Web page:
"Coddle six pippins in vine-leaves covered with water, very gently, that the inside be done without breaking the skins. When soft, skin, and with a tea-spoon take the pulp from the core. Press it through a colander ; add two spoonfuls of orange-flower-water, three eggs beaten, a glass of raisin-wine, a pint of scalded cream, sugar and nutmeg to taste. Lay a thin puff paste at the bottom and sides of the dish : shred very thin lemon peel as fine as possible, and put it into the dish ; like wise lemon, orange, and citron, in small slices, but not so thin as to dissolve in the baking."
Mary Eliza Ketelby Rundell, A New System of Domestic Cookery (1808)
When we think of historical puddings, we tend to think of great balls of suet-infused stodge, bursting with currants and raisins and packed to the rafters with sugar and eggs. Not so this ‘pudding’ recipe, which calls instead for an almost delicate blend of coddled (gently boiled or simmered) apple pulp, orange-flower water, eggs, raisin wine and cream, plus the zing of extra citrus fruit slices. Poured into a pastry case and then baked, surely this would make it a custard tart by current terminology? Well, whatever name you give the dish, it sounds rather delicious to me.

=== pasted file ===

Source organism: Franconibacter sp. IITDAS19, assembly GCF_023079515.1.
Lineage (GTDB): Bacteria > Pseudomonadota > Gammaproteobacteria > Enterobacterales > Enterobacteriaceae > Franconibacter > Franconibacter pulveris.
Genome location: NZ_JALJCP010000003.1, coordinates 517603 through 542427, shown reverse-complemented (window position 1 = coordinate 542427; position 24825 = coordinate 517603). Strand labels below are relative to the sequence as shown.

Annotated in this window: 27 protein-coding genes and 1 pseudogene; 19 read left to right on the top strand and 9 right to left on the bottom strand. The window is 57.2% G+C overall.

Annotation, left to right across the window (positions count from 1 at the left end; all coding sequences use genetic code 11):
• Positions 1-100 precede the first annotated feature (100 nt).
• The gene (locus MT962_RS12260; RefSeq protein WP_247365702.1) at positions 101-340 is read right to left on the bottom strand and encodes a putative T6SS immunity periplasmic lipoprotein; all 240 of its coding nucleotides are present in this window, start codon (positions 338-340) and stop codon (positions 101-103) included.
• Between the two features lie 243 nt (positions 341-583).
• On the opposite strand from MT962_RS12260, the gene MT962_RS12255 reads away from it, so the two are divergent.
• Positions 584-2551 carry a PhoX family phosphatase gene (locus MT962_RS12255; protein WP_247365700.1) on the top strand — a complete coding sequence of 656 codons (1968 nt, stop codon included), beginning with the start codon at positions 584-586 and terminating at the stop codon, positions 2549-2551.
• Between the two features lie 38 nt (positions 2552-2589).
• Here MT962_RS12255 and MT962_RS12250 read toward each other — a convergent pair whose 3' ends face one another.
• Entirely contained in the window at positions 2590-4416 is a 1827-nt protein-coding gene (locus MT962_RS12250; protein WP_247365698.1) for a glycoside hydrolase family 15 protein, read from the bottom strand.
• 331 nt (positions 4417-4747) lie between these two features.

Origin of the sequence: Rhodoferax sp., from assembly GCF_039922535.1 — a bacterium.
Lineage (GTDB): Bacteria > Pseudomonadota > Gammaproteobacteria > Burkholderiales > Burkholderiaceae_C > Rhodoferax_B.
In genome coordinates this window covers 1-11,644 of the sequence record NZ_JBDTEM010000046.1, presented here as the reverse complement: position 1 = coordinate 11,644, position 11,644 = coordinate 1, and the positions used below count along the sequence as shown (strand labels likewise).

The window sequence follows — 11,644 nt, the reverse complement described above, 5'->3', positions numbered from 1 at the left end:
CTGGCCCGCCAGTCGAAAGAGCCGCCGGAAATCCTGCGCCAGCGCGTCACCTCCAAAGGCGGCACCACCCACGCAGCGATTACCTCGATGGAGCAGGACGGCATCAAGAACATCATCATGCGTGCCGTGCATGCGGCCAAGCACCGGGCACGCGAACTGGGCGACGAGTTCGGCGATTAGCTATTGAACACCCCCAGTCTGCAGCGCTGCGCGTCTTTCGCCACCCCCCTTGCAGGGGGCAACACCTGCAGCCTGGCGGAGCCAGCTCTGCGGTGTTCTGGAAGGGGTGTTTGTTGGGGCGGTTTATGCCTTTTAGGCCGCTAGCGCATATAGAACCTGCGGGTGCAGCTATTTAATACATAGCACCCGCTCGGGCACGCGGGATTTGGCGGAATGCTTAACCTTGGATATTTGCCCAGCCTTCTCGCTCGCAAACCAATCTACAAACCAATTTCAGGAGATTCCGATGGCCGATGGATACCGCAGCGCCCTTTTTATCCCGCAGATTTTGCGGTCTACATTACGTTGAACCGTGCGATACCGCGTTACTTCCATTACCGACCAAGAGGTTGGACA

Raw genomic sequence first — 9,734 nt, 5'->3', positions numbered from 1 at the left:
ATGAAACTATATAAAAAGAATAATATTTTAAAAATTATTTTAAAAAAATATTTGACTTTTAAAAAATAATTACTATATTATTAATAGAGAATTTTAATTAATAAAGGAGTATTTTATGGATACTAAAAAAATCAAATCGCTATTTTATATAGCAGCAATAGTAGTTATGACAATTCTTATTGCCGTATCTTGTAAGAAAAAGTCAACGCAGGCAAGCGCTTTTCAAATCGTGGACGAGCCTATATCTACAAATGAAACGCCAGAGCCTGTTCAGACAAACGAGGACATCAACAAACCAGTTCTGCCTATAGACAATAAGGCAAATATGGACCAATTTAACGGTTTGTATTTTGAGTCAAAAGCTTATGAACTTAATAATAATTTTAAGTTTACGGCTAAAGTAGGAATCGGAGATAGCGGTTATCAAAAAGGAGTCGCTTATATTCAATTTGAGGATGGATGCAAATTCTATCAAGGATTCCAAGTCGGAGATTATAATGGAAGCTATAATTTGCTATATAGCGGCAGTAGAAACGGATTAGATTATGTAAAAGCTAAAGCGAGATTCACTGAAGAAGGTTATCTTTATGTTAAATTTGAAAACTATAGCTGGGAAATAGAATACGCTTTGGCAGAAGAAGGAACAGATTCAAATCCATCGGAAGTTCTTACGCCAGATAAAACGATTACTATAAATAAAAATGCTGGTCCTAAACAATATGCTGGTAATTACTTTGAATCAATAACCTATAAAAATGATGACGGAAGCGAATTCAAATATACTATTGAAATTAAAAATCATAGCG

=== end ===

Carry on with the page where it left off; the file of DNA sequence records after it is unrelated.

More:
For your ‘pippins’, I’d suggest something sweet / sharp that won’t break down too readily – a ‘Cox’s Orange Pippin’ would be easiest to get hold of, but a nice russet should do the job nicely – and, if you’re lacking vine leaves, I expect you could always bake the apples in the oven for 20-30 minutes instead. Citron might be a tricky fruit to get hold of, unless you have a really good greengrocer, but I expect you could substitute a lime instead. Raisin wine likewise, but I’m sure sherry would do the trick, unless you’d prefer to make your own. And if, like me, you’re unsure how to scald cream, there are instructions here.
As always, do let me know if you decide to make this pudding, either via the comments below, or by emailing me with your notes and photos. I’d love to see how you get on.